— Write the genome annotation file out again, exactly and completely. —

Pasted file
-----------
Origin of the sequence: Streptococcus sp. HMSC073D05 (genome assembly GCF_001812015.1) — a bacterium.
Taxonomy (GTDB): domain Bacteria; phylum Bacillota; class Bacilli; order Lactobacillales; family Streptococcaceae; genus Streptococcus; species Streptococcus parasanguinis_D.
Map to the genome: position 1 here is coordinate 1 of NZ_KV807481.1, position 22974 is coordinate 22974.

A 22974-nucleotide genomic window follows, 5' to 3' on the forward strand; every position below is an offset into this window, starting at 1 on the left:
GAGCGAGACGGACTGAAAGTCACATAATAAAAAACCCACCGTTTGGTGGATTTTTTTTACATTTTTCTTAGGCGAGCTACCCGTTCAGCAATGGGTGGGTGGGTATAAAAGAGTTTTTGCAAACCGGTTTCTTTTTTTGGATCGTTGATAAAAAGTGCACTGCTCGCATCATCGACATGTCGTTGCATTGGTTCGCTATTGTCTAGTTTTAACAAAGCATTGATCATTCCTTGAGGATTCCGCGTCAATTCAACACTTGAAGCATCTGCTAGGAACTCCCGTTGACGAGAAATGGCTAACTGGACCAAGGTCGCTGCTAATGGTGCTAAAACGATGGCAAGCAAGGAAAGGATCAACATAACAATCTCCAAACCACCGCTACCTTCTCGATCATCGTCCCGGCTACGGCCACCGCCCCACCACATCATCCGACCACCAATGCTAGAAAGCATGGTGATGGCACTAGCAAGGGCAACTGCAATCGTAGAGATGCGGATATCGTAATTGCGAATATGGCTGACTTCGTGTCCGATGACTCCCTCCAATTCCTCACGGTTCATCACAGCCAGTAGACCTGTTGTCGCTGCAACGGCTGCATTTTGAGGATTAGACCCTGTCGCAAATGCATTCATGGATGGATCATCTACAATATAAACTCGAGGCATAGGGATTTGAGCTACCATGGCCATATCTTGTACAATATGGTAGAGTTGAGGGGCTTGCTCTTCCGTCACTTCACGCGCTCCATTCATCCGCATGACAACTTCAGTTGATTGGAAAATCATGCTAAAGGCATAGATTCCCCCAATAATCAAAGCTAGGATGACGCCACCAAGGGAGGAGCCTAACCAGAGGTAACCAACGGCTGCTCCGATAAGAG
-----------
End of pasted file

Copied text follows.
Origin of the sequence: Streptococcus sp. HMSC073D05 (genome assembly GCF_001812015.1) — a bacterium.
Taxonomy (GTDB): domain Bacteria; phylum Bacillota; class Bacilli; order Lactobacillales; family Streptococcaceae; genus Streptococcus; species Streptococcus parasanguinis_D.
Map to the genome: position 1 here is coordinate 1 of NZ_KV807481.1, position 22974 is coordinate 22974.

A 22974-nucleotide genomic window follows, 5' to 3' on the forward strand; every position below is an offset into this window, starting at 1 on the left:
GAGCGAGACGGACTGAAAGTCACATAATAAAAAACCCACCGTTTGGTGGATTTTTTTTACATTTTTCTTAGGCGAGCTACCCGTTCAGCAATGGGTGGGTGGGTATAAAAGAGTTTTTGCAAACCGGTTTCTTTTTTTGGATCGTTGATAAAAAGTGCACTGCTCGCATCATCGACATGTCGTTGCATTGGTTCGCTATTGTCTAGTTTTAACAAAGCATTGATCATTCCTTGAGGATTCCGCGTCAATTCAACACTTGAAGCATCTGCTAGGAACTCCCGTTGACGAGAAATGGCTAACTGGACCAAGGTCGCTGCTAATGGTGCTAAAACGATGGCAAGCAAGGAAAGGATCAACATAACAATCTCCAAACCACCGCTACCTTCTCGATCATCGTCCCGGCTACGGCCACCGCCCCACCACATCATCCGACCACCAATGCTAGAAAGCATGGTGATGGCACTAGCAAGGGCAACTGCAATCGTAGAGATGCGGATATCGTAATTGCGAATATGGCTGACTTCGTGTCCGATGACTCCCTCCAATTCCTCACGGTTCATCACAGCCAGTAGACCTGTTGTCGCTGCAACGGCTGCATTTTGAGGATTAGACCCTGTCGCAAATGCATTCATGGATGGATCATCTACAATATAAACTCGAGGCATAGGGATTTGAGCTACCATGGCCATATCTTGTACAATATGGTAGAGTTGAGGGGCTTGCTCTTCCGTCACTTCACGCGCTCCATTCATCCGCATGACAACTTCAGTTGATTGGAAAATCATGCTAAAGGCATAGATTCCCCCAATAATCAAAGCTAGGATGACGCCACCAAGGGAGGAGCCTAACCAGAGGTAACCAACGGCTGCTCCGATAAGAG